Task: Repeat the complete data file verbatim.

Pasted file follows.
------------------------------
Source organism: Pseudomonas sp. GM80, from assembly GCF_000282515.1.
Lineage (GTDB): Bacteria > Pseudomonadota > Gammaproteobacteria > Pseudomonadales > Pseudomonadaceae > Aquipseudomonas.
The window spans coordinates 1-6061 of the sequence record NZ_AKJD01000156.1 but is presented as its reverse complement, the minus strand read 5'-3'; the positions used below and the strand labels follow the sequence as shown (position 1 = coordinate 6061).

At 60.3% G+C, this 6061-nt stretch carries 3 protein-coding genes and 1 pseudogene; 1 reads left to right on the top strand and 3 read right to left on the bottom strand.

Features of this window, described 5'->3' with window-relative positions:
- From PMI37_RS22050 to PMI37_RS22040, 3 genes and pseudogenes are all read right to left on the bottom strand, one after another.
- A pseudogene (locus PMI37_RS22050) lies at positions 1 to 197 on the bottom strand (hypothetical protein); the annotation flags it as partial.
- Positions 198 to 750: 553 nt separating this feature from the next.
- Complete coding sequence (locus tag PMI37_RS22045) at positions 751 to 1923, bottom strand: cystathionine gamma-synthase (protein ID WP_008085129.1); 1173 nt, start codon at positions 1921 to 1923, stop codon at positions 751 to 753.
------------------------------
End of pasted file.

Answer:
Source organism: Pseudomonas sp. GM80, from assembly GCF_000282515.1.
Lineage (GTDB): Bacteria > Pseudomonadota > Gammaproteobacteria > Pseudomonadales > Pseudomonadaceae > Aquipseudomonas.
The window spans coordinates 1-6061 of the sequence record NZ_AKJD01000156.1 but is presented as its reverse complement, the minus strand read 5'-3'; the positions used below and the strand labels follow the sequence as shown (position 1 = coordinate 6061).

At 60.3% G+C, this 6061-nt stretch carries 3 protein-coding genes and 1 pseudogene; 1 reads left to right on the top strand and 3 read right to left on the bottom strand.

Features of this window, described 5'->3' with window-relative positions:
- From PMI37_RS22050 to PMI37_RS22040, 3 genes and pseudogenes are all read right to left on the bottom strand, one after another.
- A pseudogene (locus PMI37_RS22050) lies at positions 1 to 197 on the bottom strand (hypothetical protein); the annotation flags it as partial.
- Positions 198 to 750: 553 nt separating this feature from the next.
- Complete coding sequence (locus tag PMI37_RS22045) at positions 751 to 1923, bottom strand: cystathionine gamma-synthase (protein ID WP_008085129.1); 1173 nt, start codon at positions 1921 to 1923, stop codon at positions 751 to 753.